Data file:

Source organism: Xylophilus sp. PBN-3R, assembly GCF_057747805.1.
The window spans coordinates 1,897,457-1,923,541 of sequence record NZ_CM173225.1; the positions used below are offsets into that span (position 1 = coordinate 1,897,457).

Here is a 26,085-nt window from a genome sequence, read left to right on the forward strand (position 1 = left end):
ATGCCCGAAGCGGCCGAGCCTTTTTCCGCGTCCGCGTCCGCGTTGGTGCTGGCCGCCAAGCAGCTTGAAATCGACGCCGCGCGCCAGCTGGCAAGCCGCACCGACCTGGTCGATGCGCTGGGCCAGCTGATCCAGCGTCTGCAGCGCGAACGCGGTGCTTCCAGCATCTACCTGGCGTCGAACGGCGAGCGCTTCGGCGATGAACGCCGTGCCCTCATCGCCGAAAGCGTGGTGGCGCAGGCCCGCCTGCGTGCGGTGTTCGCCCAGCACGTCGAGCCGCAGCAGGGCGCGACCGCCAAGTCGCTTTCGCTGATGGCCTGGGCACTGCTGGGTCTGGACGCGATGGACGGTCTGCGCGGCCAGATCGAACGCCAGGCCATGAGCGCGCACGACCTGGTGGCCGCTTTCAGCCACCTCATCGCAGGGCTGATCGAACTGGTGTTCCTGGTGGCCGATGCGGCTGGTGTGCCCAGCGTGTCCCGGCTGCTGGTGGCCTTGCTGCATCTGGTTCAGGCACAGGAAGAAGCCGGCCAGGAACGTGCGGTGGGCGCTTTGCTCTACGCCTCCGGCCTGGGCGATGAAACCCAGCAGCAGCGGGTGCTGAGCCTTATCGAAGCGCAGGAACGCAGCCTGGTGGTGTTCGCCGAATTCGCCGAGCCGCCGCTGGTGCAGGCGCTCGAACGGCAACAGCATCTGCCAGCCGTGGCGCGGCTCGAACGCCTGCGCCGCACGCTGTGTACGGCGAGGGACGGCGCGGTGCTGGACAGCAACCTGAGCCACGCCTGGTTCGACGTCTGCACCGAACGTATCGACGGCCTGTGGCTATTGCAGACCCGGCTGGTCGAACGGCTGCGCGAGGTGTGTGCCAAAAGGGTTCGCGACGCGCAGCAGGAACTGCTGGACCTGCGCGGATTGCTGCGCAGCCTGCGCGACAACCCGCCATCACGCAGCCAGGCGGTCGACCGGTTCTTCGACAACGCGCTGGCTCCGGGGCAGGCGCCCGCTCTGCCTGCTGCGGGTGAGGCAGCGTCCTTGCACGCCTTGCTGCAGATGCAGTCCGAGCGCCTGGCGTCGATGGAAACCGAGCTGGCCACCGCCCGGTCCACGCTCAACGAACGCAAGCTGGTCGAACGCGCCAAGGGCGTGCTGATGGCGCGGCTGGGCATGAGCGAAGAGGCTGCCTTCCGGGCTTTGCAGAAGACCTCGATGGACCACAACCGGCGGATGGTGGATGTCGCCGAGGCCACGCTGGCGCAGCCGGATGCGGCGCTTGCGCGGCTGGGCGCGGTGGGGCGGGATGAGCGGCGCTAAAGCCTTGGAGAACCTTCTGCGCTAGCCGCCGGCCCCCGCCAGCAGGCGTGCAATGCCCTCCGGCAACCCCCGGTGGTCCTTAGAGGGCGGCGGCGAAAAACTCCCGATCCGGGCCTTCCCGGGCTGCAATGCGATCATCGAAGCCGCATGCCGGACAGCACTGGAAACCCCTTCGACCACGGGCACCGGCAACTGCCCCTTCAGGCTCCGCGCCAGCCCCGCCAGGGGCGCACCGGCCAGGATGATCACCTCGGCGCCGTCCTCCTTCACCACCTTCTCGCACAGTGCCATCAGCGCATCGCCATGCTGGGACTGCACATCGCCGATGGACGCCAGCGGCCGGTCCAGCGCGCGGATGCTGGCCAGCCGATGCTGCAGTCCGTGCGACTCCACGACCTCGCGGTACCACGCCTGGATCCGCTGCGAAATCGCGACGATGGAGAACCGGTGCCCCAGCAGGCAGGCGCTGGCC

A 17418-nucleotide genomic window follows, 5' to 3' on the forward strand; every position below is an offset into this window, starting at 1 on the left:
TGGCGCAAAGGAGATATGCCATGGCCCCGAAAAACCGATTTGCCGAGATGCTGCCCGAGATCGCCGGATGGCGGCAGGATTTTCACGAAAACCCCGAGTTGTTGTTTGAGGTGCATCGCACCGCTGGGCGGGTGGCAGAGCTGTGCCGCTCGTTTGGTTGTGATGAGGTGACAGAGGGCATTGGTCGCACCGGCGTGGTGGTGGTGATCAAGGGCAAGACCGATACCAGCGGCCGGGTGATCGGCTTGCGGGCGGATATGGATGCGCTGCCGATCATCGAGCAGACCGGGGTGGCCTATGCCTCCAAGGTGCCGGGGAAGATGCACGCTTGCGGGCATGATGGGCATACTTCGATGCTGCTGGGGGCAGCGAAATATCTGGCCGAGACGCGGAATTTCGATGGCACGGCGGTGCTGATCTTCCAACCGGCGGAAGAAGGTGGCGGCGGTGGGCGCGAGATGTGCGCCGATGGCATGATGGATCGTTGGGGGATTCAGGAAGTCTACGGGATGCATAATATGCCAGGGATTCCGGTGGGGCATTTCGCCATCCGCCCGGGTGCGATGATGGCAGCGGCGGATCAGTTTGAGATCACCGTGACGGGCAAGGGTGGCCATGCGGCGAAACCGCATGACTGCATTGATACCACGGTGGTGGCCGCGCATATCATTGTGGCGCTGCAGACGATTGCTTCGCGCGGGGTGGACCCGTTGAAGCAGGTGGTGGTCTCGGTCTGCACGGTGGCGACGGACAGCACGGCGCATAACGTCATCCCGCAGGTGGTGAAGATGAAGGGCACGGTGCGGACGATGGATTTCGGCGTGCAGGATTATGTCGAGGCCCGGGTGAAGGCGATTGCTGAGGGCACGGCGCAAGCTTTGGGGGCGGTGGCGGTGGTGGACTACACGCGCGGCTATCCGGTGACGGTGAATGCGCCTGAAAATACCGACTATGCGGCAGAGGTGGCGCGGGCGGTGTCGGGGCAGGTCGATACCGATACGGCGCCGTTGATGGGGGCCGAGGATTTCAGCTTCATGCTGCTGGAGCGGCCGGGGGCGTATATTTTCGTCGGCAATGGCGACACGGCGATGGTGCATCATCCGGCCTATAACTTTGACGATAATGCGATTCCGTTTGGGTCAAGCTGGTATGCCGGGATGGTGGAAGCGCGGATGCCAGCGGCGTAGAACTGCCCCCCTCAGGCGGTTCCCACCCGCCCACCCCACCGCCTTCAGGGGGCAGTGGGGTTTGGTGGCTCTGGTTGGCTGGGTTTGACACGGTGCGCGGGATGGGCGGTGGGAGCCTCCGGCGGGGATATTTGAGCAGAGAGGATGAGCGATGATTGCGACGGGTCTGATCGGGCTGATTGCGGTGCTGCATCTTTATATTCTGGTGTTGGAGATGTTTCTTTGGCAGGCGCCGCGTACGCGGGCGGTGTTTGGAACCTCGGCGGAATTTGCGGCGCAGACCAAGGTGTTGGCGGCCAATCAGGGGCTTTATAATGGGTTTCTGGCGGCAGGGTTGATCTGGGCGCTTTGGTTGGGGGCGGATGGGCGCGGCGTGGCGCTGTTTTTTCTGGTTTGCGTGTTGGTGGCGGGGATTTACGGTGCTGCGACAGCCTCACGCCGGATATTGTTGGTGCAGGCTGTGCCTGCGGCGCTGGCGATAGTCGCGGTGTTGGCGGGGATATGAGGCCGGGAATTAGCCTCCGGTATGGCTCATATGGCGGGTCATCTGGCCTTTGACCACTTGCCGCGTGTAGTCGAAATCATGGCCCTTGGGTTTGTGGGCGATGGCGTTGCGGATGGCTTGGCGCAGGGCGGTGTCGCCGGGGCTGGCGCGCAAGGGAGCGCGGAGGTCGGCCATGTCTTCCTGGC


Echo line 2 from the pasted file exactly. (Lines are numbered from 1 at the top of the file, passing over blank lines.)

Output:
The window spans coordinates 1,897,457-1,923,541 of sequence record NZ_CM173225.1; the positions used below are offsets into that span (position 1 = coordinate 1,897,457).